Martin Luther King's Birth Home
501 Auburn Avenue, Atlanta, Georgia
This house is best associated with...
Martin Luther King Sr.
Rev. Martin Luther King Sr., Pastor of the Ebenezer Baptist Church, Atlanta
A "Quite Ordinary" but "Wholesome Community"
Martin Luther King Jr. described the community in which he was raised as, "quite ordinary in terms of social status. No one in our community had attained any great wealth... The community was characterized with a sort of unsophisticated simplicity. No one was in the extremely poor class. It is probably fair to class the people of this community as those of average income. It was a wholesome community, notwithstanding the fact that none of us were ever considered members of the 'upper-upper class'. Crime was at a minimum, and most of our neighbors were deeply religious".
First Brush with Racism
Before school age, MLK became friends with a white boy who lived nearby. In 1935, when they were both sent to separate schools, the boys' parents put a stop to the two boys playing together, explaining to MLK, "we are white, and you are colored". When he told his parents of it, they sat him down at home and explained the history of slavery and separation in the south. At that moment, he was, "determined to hate every white person," but his parents instructed him that it was his Christian duty to love everyone. Nonetheless, his mother made it clear that she opposed the system and it must never let him feel inferior and the following year he witnessed his father lead hundreds of African-Americans in a Civil Rights march to City Hall over both discrimination and segregation.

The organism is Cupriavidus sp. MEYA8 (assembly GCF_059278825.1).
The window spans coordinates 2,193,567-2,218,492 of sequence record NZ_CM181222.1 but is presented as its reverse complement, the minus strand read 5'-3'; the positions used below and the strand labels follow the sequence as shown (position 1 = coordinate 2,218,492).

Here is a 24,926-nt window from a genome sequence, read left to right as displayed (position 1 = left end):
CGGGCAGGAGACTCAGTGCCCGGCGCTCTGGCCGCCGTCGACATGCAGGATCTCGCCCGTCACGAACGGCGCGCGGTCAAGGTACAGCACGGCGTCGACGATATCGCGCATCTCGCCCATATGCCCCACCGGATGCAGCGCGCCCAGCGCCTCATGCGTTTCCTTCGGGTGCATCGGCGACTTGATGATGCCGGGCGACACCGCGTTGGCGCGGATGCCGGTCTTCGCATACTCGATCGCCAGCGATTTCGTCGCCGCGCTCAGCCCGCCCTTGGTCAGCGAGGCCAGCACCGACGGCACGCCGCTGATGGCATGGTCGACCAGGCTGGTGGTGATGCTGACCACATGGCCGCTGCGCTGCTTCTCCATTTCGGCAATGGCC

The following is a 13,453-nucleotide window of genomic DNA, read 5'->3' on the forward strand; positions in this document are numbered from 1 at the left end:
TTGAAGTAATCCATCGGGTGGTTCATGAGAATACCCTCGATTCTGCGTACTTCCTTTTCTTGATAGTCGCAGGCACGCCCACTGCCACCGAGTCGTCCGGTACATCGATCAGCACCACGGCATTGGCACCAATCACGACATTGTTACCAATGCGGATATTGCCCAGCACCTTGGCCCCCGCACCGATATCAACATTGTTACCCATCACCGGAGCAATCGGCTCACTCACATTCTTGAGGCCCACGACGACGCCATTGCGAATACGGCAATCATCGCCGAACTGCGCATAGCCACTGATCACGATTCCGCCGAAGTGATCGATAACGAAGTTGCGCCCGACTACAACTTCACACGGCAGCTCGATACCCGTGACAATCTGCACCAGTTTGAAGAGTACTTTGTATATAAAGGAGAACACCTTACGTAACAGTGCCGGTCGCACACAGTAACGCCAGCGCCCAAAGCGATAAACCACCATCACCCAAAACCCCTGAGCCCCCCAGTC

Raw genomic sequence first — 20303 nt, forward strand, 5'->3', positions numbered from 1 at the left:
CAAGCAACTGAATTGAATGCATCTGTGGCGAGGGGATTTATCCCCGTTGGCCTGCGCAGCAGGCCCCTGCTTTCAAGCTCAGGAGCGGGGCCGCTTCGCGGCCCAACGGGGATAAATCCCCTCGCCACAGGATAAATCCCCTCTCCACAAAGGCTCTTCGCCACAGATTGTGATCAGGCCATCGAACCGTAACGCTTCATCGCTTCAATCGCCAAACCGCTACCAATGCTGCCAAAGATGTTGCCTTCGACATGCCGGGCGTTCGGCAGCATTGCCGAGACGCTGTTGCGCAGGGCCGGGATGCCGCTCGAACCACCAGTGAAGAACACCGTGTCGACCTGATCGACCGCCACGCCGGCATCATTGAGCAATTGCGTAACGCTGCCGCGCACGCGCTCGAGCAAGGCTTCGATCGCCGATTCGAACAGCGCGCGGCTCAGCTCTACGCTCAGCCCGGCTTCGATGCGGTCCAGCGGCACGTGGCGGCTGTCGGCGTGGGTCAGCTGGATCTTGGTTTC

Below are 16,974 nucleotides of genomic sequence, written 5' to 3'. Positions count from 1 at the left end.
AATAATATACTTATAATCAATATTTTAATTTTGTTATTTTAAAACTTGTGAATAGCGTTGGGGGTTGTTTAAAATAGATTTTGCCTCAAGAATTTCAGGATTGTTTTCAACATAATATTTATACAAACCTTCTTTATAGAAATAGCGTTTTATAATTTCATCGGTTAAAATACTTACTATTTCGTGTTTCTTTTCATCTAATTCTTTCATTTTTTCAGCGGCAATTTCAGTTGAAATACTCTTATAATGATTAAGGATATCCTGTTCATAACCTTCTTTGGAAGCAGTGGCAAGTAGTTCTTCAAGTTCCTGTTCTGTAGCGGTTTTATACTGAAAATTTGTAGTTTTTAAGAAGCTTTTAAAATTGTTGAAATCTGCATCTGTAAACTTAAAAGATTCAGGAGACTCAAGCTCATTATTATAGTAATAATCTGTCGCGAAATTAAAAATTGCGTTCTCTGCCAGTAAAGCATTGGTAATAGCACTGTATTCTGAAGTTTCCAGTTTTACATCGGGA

National Historic Site & House Museum
In 1971, MLK's mother, Alberta, deeded the home to the King Center and it has since been restored to its original appearance during the years in which he grew up here. In 2018, it was purchased for $1.9 million from the King Center by the National Park Foundation. It is run by the National Park Service and free tickets for guided groups of 15 at a time can be obtained from the Visitor Center at 450 Auburn Avenue which features interactive exhibits and memorabilia relating to MLK's life and mission. Entry is always free, but tickets are not required on every third Monday in January: Martin Luther King, Jr. Day.
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